Exclusive Interview: Mourinho on Chelsea, Van Gaal and the Premier League title race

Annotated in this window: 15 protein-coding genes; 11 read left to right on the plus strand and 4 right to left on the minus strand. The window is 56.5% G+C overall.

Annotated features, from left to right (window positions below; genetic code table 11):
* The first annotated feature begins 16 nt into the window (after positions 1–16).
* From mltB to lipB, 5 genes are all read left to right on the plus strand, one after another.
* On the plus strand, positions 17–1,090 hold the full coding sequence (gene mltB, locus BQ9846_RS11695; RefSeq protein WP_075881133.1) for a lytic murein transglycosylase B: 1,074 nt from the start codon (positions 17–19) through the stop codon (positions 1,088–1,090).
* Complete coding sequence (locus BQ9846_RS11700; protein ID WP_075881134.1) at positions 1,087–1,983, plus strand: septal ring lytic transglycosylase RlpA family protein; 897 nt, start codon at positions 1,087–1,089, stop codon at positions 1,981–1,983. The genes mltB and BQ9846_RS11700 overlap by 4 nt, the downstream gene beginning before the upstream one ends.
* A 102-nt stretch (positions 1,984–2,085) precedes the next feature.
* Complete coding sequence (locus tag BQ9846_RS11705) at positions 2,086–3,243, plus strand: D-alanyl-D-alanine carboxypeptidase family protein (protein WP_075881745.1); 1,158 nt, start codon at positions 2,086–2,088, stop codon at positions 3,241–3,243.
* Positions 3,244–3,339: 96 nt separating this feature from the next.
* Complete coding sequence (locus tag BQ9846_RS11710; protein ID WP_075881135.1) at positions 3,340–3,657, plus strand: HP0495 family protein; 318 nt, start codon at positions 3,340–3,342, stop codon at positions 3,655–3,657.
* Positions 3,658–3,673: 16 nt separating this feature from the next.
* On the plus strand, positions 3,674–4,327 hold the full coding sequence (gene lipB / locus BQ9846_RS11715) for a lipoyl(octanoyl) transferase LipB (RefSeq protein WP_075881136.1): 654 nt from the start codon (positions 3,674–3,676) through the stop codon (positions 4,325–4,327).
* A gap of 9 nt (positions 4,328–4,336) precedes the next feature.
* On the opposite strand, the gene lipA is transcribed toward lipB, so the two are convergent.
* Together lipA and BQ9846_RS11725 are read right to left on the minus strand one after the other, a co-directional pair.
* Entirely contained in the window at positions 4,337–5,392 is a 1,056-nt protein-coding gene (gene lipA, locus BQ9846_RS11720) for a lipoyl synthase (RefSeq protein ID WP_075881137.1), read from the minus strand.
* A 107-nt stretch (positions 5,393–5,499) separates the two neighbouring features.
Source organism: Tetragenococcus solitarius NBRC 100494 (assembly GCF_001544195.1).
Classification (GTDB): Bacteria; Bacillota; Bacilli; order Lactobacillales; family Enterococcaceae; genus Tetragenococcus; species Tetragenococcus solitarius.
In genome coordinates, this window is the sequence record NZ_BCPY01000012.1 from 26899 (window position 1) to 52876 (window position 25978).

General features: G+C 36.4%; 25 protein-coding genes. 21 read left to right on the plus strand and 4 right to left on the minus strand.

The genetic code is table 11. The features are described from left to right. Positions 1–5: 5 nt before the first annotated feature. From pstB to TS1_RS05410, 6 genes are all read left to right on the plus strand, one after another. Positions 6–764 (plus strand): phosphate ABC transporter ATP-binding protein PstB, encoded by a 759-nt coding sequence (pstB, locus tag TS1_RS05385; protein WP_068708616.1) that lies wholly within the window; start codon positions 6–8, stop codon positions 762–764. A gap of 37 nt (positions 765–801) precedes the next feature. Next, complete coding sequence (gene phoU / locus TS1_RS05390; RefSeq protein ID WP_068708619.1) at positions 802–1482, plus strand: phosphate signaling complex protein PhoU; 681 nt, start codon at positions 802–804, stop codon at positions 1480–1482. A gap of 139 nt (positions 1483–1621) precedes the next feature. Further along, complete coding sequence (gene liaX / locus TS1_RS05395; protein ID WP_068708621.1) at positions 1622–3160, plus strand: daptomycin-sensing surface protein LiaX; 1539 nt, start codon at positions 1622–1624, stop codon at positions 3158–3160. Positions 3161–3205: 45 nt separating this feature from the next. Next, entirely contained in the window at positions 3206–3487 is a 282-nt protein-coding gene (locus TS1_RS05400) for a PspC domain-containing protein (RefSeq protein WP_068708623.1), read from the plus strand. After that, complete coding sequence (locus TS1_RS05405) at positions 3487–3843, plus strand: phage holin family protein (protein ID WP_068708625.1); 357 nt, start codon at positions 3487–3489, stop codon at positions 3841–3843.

first_img“My club did a fantastic job and not just because of what we bought, a fantastic job because we did it almost in record time,” says Mourinho. “We knew the targets, the club attacked them and their clubs at a very early stage and we did exactly what we want.”Will there be more?“I don’t think so. The market is open but we are happy with what we have. We feel that our squad is what we want. We don’t want a squad of only end-products, we also want to bring to the first team three, four or five under-21s and develop players, so we are happy with the balance that we have.”There’s that whiff of red herring again. Spinning lines, raising eyebrows and offering the occasional smirk are all part of the package that has won Mourinho almost as many enemies as admirers over the last decade. His divisiveness is something of which he’s more than aware, though. As part of a recent online Q&A, Mourinho was asked what advice he would give to a young coach aspiring to work in professional football. His response: “10yrs ago i would say be yourself and believe in urself. Now, i would say be what people want you to be.”It probably wasn’t the response expected, but Mourinho clearly feels it’s an approach that would solve a lot of his problems (not to mention save him a lot of cash in FA fines).“It’s more difficult to arrive at the top being the person I am. In this moment, image plays a very important role – and not because football has changed but because the world has changed. Communication has changed a lot.” 7 This interview appears in the current edition of Sport magazine. Download the free iPad app from the Apple Newsstand, and follow on Twitter @sportmagukWhich part of the following passage is the red, absolutely stinking herring?“The first point is to congratulate my players. They did everything they could; fought from the first to last minute… Secondly, congratulations to Sunderland. It doesn’t matter how, or in which way they won, but they won… Third point, I want to congratulate again: this time Mike Dean. His performance was unbelievable and when referees have unbelievable performances it’s fair to congratulate them.”Jose Mourinho’s deadpan delivery of the words above came in the aftermath of Chelsea’s shock 2-1 defeat by Sunderland last season – a game in which a disputed penalty inflicted the Special One’s first home Premier League defeat in 78 games as Chelsea manager.His heavily sarcastic ‘praise’ of referee Mike Dean won him a £10,000 fine from the FA. A few months on, it clearly still rankles. 7 7 “That’s why I like the Premier League so much. At this moment nobody knows who is going to win the title. I know that we want to and I know that we can, but it’s the kind of competition where I can’t say. During my time in Italy, when the league started each season I knew it would be Inter first, Milan second, or Milan first, Inter second. When I went to Spain it was Barcelona first and Real Madrid second or Real first, Barcelona second. In this moment I think the league is between us, Liverpool, Arsenal, Man United and Man City. Who is going to be first? Who is going to play Europa League? I don’t know.“What I know is that I start the league playing in Burnley, which is a team that were in the Championship last season – and I have to be worried, because if we want to win the three points we have to be at the top of our game. That’s the Premier League.”And with that, Mourinho shakes us firmly by the hand and departs, his final words in this case ringing true – with not a hint of herring.Jose Mourinho is a BT Sport ambassador and football expert. This season BT Sport will show 38 Barclays Premier League matches exclusively live, plus top games from the FA Cup, UEFA Europa League and live action from more top-flight football leagues than any other UK TV provider Jose Mourinho Does that mean Mourinho would do things differently then, given his time again? “If I was to start again today I know I would be the same person,” he laughs. “I would follow exactly the same principles, having the same kind of problems I had during these years and following the same direction. That’s the problem: I am myself.“So, for example, when last season I played against Sunderland and I lost because of an unbelievable mistake by the referee, probably the best thing to do is to smile to the referee and to say to the media: “such a nice man, such a nice ref. he did a mistake but he didn’t want to do it.” Maybe that’s the right way? But I can’t do it… so it gives me some problems. But I can cope with them because I am a made man – I am a made manager. For a young manager to succeed facing these kind of situations though, it’s not the same. It is more difficult.“Being a manager, sometimes it is important that you are what people want you to be. Or at least that you pretend, so that people think you are what you aren’t. So for a young manager I would say be yourself and believe in yourself – but think a bit about the profile of the world you are working in.”Friends ReunitedWhile Mourinho might be thinking more about keeping the likes of club owners and directors on side with his comments above, over the years, various opposing managers have felt the red mist rising after their dealings with him. It’s one reason why the recent arrival of Louis van Gaal into the Premier League as manager of Manchester United could provide a fascinating sideshow to meetings between the sides this season.The Dutchman took over from Bobby Robson as Barcelona manager in 1997, by which time Mourinho had worked his way into the role of astute assistant coach. The pair worked closely together for three years, during which time Barcelona won two La Liga titles. It also became increasingly clear just how highly van Gaal regarded his young apprentice when Mourinho was entrusted with coaching duties of Barcelona’s B team.“It was a fantastic experience for me,” says Mourinho. “I was very, very young and to be assisting people of their dimension – with Bobby Robson too – was fantastic. Louis was important in my career and I’m always grateful. I never forget people that supported me in my career, and Louis was one of them.”But what becomes of that friendship now? Is it possible to maintain friendships with rival managers fighting for the same trophies, the same league positions and the same points? “It’s not impossible. It is difficult to feed that relationship every day though. So even if I have a very good feeling with some manager in London, for example, um…Big Sam. We live in the same city, we work in the same city, we like each other, do we have conditions to feed day by day that relationship? It’s very difficult. But good feelings? I have with lots of them.” 7 7 7 “Last season I played against Sunderland and I lost because of an unbelievable mistake by the referee. And probably the best thing to do in that moment is to smile to the referee and say to the media: ‘Such a nice man, such a nice ref. He did a mistake, but he didn’t want to do it.’ Maybe that’s the right way?”But you find that difficult?Mourinho laughs, shaking his head: “I can’t do it. I have to be honest. I can’t do it.”The Chelsea manager is speaking to Sport high up in the BT Tower in London, where he’s announcing his new role as an ambassador and expert for BT Sport. The timing is interesting, coming at the beginning of a season that many predict could make or break Mourinho’s return to a club where he has put his legendary status on the line. He later admits there will be some things in his broadcaster’s role he would “like to do, but can’t because I’m a manager from a top club in the Premier League and I have to protect my job; I have to protect my club”.But Mourinho says he still thinks he can help the channel to become what he calls a “winning project”, albeit in his own “humble way”. Naturally.The Special TenThe Portuguese manager’s second season at Stamford Bridge – the second time around – also marks a decade since his first arrival in west London in June 2004, when he famously announced himself as “a Special One”. Some ten years on, then, is it the same “special” Mourinho who will take Chelsea to Burnley for their first game of the season on August 18?“I am the same man, no doubts about it,” he says. “But ten years is a long time and, if you don’t change at all in that time, I think it’s bad. In the past ten years I lived so many experiences in life and in football. I worked in three different countries, in three different leagues and I learn a lot. So I am the same person, but I learn a lot – so obviously I change a little bit.“I think I’m a much better manager now than before. And at a time when I feel there is no evolution and no learning process – and I’m not using my experiences to improve myself – that’s the moment I have to stop. So I’m much more ready for an incredibly difficult job. Because it’s a very difficult job.” That difficulty is arguably of his own making, of course. Before Roman Abramovich dangled his fortunes in front of Mourinho in 2004, Chelsea hadn’t won a championship in 50 years. They’d had a sniff of glory the previous season, finishing second in the league and reaching the Champions League semi-finals under Claudio Ranieri, but Blues fans were not as expectant of silverware as they are these days.Mourinho isn’t taking the blame for this one, though: “I don’t feel the job is more difficult now because of the success. I just feel that my job at Chelsea – both times – has been in moments where Chelsea needs to build a team to be successful for a certain period of time. When I came in 2004, there was big investment and big desire of taking the club to a different level, but no team.“But we won and, not just that, Chelsea kept a team and a structure that lasted for years and years. This is the most important thing. The most important thing is not that Chelsea won the title with Mourinho or won the title with [Luiz Felipe] Scolari or won the title with [Roberto] Di Matteo or won the title with [Rafa] Benitez – the point is Chelsea wins.”Starting OverBut ten years is a long time, as Mourinho reminds us: “Now some players are finishing their careers, some are getting old, some you have to sell, some didn’t adapt. And so Chelsea arrive into a moment where in the last couple of years that team was disappearing. So I come again in a period where we need to build. I’m a better manager than before, though, and I think the club is a better club than before, too. So we are well prepared to face this moment that we started facing last season, which is a moment of rebuilding.”Enter Cesc Fabregas, Diego Costa, Filipe Luis, Mario Pasalic and the returning Thibaut Courtois; on their way out go David Luiz, Ashley Cole, Frank Lampard, Samuel Eto’o and Demba Ba – the most notable departures so far. And with van Gaal, Mourinho is even more confident that the competitive part of their relationship won’t be an issue. “You know the first time we played against each other? Champions League final,” he laughs.“We worked together, then we went our separate professional ways. He left Barcelona to be Holland coach for the first time, and when he left to go to Holland I left to be coach for the first time in Benfica and we didn’t see each other for many years – just lots of contact on the phone. A few years later we met each other in the Champions League final: Inter Milan against Bayern Munich. This is part of life.“So when in a couple of months I go to Old Trafford to play Manchester United, I think before the game: ‘Good fun.’ During the game we don’t even think about who is in the other dugout. And after the game, I don’t say ‘good fun’ because one of us will be not happy. But there will always be a fantastic relation between us. I like him a lot and I know he likes me a lot, too.”Mourinho was a more than interested listener then, when van Gaal gave his first press conference as United boss last week, surmising: “I think he was very Louis. The Louis I know. By which I mean he was very honest, very pragmatic. Sometimes people say there’s a bit of arrogance but no, when you are honest and direct and you say what you want and what you think you are not arrogant – you are just honest.”All of which sounds very familiar. But Mourinho balks at suggestions the two are anything alike, in personality terms, at least: “No. Louis is Louis and I am Jose and each one is unique. There are no points to compare us. But the training philosophy and methodology… well, I learn with him. I also developed a lot of my own ideas, but I would lie if I didn’t say I learned something with Louis, because I did.”Before that intriguing meeting takes place, Mourinho must first go to Turf Moor, where his Chelsea side begin their 2014-15 campaign. And that is as far as he’s willing to look for now, insisting that this season’s title could be heading in a number of different directions. 7last_img